Memoir: Where I’m From

I’m from the land of Duality, of black and white, good and evil, sinners and saints. The land of up or down, win or lose, and nothing in between. 

For years, I saw life in zero-sum terms, and was therefore blinded to a full spectrum of experience.

I received my first pair of split-vision lenses from my parents, who got theirs from their parents’ faith in the Old and New Testaments. For those who haven’t read them, these books have strict delineations between one thing and another,  things that are the Lord’s,” and therefore righteous, and things of man, and therefore damnable.

All of humanity, through the family lens, was binary: the saved, people like my family, going to heaven for eternity, and the sinners, most of the population, including my school mates, who were hell-bound. My Sunday School teachers told me with absolute sincerity, “there are no exceptions to this rule.”

Jesus’ “those who are not with me are against me” confirmed it. So what if I felt isolated from my peers? My faith consoled me in my oddity, 

When I turned on my black and white TV in 1968, seven-year-old me learned that on the entire planet, there were but two social systems–the free and prosperous one, such as we had in the USA – and the Communist, atheist, impoverished one. I saw the Vietnam War as a mortal combat betweenJustice and truth versus totalitarian thuggery.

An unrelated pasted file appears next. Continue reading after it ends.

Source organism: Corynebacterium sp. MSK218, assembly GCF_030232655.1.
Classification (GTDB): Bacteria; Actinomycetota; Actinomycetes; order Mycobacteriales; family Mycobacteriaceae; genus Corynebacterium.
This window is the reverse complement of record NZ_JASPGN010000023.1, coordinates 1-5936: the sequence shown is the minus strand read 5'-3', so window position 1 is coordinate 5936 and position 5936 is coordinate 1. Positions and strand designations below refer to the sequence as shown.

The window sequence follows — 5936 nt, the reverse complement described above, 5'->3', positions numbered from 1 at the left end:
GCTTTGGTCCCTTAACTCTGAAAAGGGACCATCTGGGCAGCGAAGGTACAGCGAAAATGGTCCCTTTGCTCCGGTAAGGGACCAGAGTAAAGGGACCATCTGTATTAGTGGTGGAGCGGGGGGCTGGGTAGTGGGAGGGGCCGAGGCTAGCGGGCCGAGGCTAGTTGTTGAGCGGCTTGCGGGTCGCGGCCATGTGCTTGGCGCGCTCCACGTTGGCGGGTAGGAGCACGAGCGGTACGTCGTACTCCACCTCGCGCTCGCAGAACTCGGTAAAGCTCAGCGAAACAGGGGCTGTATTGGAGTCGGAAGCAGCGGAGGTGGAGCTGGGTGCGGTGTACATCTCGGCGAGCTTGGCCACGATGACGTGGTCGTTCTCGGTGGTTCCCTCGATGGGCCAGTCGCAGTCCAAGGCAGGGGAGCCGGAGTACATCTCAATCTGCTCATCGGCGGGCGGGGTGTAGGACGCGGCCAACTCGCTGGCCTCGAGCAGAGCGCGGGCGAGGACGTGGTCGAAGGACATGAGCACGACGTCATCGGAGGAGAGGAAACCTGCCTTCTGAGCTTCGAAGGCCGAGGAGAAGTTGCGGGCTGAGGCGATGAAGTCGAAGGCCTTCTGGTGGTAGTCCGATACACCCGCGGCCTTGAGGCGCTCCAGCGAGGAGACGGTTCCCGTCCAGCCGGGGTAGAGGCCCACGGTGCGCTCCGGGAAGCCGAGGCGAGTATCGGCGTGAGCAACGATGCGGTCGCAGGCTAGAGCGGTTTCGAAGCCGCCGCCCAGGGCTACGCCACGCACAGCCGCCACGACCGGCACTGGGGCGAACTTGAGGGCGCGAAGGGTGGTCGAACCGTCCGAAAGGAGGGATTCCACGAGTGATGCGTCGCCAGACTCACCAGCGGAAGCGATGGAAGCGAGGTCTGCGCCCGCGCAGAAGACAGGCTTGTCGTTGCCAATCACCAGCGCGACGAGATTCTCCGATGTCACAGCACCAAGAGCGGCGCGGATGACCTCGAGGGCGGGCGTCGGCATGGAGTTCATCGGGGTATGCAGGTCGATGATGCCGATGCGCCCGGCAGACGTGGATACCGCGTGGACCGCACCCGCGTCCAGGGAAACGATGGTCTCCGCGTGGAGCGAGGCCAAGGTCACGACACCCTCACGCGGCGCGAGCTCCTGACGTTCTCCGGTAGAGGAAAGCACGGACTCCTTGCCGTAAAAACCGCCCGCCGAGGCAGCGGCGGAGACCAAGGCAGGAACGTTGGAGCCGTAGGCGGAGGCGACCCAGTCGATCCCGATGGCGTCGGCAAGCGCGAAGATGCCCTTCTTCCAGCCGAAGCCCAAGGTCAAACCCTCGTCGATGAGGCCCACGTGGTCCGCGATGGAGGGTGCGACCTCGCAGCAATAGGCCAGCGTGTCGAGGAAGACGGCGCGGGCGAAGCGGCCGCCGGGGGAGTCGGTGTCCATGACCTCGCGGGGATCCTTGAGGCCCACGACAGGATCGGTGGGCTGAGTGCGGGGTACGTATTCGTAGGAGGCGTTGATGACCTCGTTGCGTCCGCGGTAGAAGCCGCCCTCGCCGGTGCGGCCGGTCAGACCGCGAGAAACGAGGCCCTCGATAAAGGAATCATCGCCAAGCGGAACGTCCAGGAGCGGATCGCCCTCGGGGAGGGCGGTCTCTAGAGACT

My family ancestors found in their faith a place to come together with friends, relax in an alcohol-free space, and cultivate certainty in an ambiguous, fearsome world. Their assembly was a shelter from the violence of unchecked capitalism outside church doors–first in Victoria’s UK, then in the states through the Roaring Twenties and Great Depression.

As it was for my ancestors, Church for me as a boy was a place of calm. Yet after I stopped attending services, and in different ways throughout my life, I have consistently sought out the dopamine rush of confirmation bias. 

This tilt toward rigid thinking comes not just from my genes but from a chronically distressful home life. Seeing things as either-or comforted me through difficult days. And it squelched chaos like a charm.

My aspiration now, in my last years, is to grasp principles loosely, knowing they won’t be right for long or in every circumstance. My hope is to one day be a “moderate man,” as described by Lao Tsu in Tao te Ching no. 59:

The mark of a moderate man 

Is freedom from his own ideas.

Tolerant like the sky,

all-pervading like sunlight,

firm like a mountain, 

supple like a tree in the wind,

he has no destination in view

and makes use of anything 

life happens to bring his way.

Nothing is impossible for him.

Because he has let go, 

he can care for the people’s welfare

as a mother cares for her child. 

Out here in the flow of real human life, beyond the false anchors of objective truths, I’ve found real joy in helping my fellow humans, people wonderfully unreducible to zeroes and ones.   

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